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The 5S method of home organizing

5S method of home organizing

Various sources offer great home organizing tips, including professional organizers who share their tidying habits and design pros who provide insights on organizing dos and don’ts. However, I’ve come across one of the most helpful approaches that originates from an unexpected source: the Japanese automotive industry, particularly the 5S system for organizing spaces.

The 5S method, a Japanese automotive manufacturing concept, aims to enhance efficiency. Its name derives from five Japanese words — Seiri, Seiton, Seiso, Seiketsu, and Shitsuke — which loosely translate to Sort, Set, Shine, Standardize, and Sustain in English. This structured system can also be applied to home organization. Let’s explore how.

What is the 5S method?

Originating in Japan, the 5S method is an automotive manufacturing concept that has been adopted by manufacturing and healthcare enterprises worldwide. Its objective is to improve efficiency and maximize utility by reducing unnecessary components and implementing a streamlined system that is easy to maintain. The 5S derives its name from five Japanese words, which can be roughly translated into English as follows:

Sort: Identify items without a purpose and either store or eliminate them.
Set: Arrange frequently used items in a way that allows easy access and efficient storage.
Shine: Ensure that each item is clean and in working order.
Standardize: Develop a checklist or routine for completing the first three steps.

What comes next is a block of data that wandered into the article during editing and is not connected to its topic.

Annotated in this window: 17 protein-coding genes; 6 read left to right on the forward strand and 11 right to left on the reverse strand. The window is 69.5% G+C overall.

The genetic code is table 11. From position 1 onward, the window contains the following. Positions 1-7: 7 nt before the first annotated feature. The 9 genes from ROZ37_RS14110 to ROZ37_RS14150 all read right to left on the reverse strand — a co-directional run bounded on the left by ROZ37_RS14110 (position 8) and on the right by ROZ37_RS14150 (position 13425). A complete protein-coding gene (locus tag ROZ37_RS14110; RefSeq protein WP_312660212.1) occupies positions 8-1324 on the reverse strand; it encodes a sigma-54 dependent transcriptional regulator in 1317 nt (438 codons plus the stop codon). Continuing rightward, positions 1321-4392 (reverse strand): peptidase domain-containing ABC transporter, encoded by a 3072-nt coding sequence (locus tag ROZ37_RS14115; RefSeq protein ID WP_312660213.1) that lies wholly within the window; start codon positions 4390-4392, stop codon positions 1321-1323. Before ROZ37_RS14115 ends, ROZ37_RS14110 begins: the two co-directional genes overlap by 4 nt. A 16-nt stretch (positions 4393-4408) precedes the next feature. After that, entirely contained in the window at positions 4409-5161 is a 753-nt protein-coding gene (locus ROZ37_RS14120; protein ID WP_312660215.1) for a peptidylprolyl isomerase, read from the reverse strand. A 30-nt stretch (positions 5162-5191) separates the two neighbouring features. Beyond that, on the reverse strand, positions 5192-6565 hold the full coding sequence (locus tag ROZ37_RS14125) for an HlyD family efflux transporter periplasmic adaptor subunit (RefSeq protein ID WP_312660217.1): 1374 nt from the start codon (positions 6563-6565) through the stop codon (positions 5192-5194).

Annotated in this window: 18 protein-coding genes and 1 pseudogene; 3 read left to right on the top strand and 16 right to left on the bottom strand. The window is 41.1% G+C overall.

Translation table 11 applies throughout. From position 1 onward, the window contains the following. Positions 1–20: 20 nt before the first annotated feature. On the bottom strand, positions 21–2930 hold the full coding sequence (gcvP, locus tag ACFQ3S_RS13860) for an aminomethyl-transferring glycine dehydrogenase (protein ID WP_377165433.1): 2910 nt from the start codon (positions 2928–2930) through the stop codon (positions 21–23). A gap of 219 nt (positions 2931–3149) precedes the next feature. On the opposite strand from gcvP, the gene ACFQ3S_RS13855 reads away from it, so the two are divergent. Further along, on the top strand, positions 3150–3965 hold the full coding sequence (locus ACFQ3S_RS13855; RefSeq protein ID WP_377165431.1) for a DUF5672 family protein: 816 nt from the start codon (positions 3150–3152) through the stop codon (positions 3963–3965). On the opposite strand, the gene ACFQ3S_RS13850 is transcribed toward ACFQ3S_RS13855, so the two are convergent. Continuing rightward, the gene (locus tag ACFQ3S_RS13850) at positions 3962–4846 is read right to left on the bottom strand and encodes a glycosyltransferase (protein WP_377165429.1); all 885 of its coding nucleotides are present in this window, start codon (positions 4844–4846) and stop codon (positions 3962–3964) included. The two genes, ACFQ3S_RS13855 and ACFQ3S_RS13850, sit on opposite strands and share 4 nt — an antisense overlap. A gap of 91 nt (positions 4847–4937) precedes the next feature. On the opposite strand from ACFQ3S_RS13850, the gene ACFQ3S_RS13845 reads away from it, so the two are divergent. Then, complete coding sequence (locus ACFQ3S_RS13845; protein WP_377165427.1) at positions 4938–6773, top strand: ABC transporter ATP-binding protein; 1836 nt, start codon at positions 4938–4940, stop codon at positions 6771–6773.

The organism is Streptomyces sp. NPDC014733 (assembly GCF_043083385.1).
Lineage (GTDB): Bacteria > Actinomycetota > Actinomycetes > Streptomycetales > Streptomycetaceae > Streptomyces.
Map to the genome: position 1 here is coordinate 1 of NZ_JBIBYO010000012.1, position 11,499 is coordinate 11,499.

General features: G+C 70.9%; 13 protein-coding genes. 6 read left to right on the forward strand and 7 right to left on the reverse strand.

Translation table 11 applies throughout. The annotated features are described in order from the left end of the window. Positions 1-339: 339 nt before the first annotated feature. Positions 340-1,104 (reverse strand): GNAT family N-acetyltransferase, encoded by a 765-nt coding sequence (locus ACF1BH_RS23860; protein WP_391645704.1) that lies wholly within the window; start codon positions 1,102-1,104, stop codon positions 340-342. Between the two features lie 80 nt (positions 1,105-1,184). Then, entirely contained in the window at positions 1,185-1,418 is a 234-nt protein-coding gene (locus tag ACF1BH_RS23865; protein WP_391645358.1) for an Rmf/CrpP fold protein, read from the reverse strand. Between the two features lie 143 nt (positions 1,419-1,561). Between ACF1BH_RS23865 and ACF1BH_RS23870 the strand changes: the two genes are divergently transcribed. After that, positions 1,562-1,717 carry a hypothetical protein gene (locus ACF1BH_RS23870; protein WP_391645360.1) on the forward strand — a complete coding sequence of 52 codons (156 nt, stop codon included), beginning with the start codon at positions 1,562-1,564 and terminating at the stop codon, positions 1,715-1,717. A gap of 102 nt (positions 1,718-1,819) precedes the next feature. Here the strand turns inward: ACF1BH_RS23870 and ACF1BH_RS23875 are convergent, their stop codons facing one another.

Sustain: Repeat these steps daily.

The effectiveness of the 5S method for home organization lies in its ability to provide a framework for establishing and maintaining systems. While the first step focuses on decluttering, the subsequent steps emphasize regular tidying, cleaning, and maintenance. The 5S system can be applied to various areas of your home, such as your workspace, kitchen, shower, and garage.

What do the experts say?

Rebecca Enberg, a home organizing expert and the creator of the Substack “Your House Machine,” attests to the effectiveness of the 5S method. She recently implemented it in her kids’ playroom. Enberg designated specific places to store her kids’ toys, such as the gray storage ottoman and wooden bookshelf, and foam blocks under the record cabinet at the end of each day. Additionally, she installed an IKEA SKÅDIS pegboard, shelf, and set of hooks above the table to organize art supplies and her kids’ artwork. To facilitate recycling, she placed a small round container on the table as a mini recycling bin, which her kids empty after each project. Finally, she introduced a Montessori-style bookshelf, like this one from Amazon, that her kids can easily reach.

“The main purpose of the 5S system is to have only what you need and ensure that everything has a designated place,” explains Enberg. “It eliminates decision-making, making it easier to involve your kids in the cleanup process.”

Whether you have children or not, implementing a 5S system can simplify the process of finding items and alleviate the decision fatigue associated with putting them away. Moreover, it allows you to store your belongings in a more aesthetically pleasing manner, enhancing the beauty of even the smallest area in your home.

It appears that my mother had a simpler system called “Put that away.” Alternatively, she would say, “Wipe that off and put it away.” Based on the Before and After photos, it seems that the process involved removing the little tyke. That was likely the most important step, but I cannot think of an appropriate “S” name for it.

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